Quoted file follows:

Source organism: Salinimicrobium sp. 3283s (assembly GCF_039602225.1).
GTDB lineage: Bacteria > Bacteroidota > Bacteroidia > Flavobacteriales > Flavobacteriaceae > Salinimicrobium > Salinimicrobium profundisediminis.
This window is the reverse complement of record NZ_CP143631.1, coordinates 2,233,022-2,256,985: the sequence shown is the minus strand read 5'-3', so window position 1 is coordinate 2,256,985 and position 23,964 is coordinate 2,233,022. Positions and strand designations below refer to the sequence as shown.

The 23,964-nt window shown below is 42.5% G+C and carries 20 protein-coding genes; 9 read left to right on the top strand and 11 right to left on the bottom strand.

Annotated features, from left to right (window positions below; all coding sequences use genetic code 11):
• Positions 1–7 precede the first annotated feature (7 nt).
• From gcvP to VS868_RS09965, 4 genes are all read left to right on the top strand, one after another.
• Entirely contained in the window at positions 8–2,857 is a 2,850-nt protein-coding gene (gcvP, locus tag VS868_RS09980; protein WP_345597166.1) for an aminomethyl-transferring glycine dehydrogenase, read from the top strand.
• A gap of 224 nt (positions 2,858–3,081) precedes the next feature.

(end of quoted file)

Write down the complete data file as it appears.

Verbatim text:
Source organism: Salinimicrobium sp. 3283s (assembly GCF_039602225.1).
GTDB lineage: Bacteria > Bacteroidota > Bacteroidia > Flavobacteriales > Flavobacteriaceae > Salinimicrobium > Salinimicrobium profundisediminis.
This window is the reverse complement of record NZ_CP143631.1, coordinates 2,233,022-2,256,985: the sequence shown is the minus strand read 5'-3', so window position 1 is coordinate 2,256,985 and position 23,964 is coordinate 2,233,022. Positions and strand designations below refer to the sequence as shown.

The 23,964-nt window shown below is 42.5% G+C and carries 20 protein-coding genes; 9 read left to right on the top strand and 11 right to left on the bottom strand.

Annotated features, from left to right (window positions below; all coding sequences use genetic code 11):
• Positions 1–7 precede the first annotated feature (7 nt).
• From gcvP to VS868_RS09965, 4 genes are all read left to right on the top strand, one after another.
• Entirely contained in the window at positions 8–2,857 is a 2,850-nt protein-coding gene (gcvP, locus tag VS868_RS09980; protein WP_345597166.1) for an aminomethyl-transferring glycine dehydrogenase, read from the top strand.
• A gap of 224 nt (positions 2,858–3,081) precedes the next feature.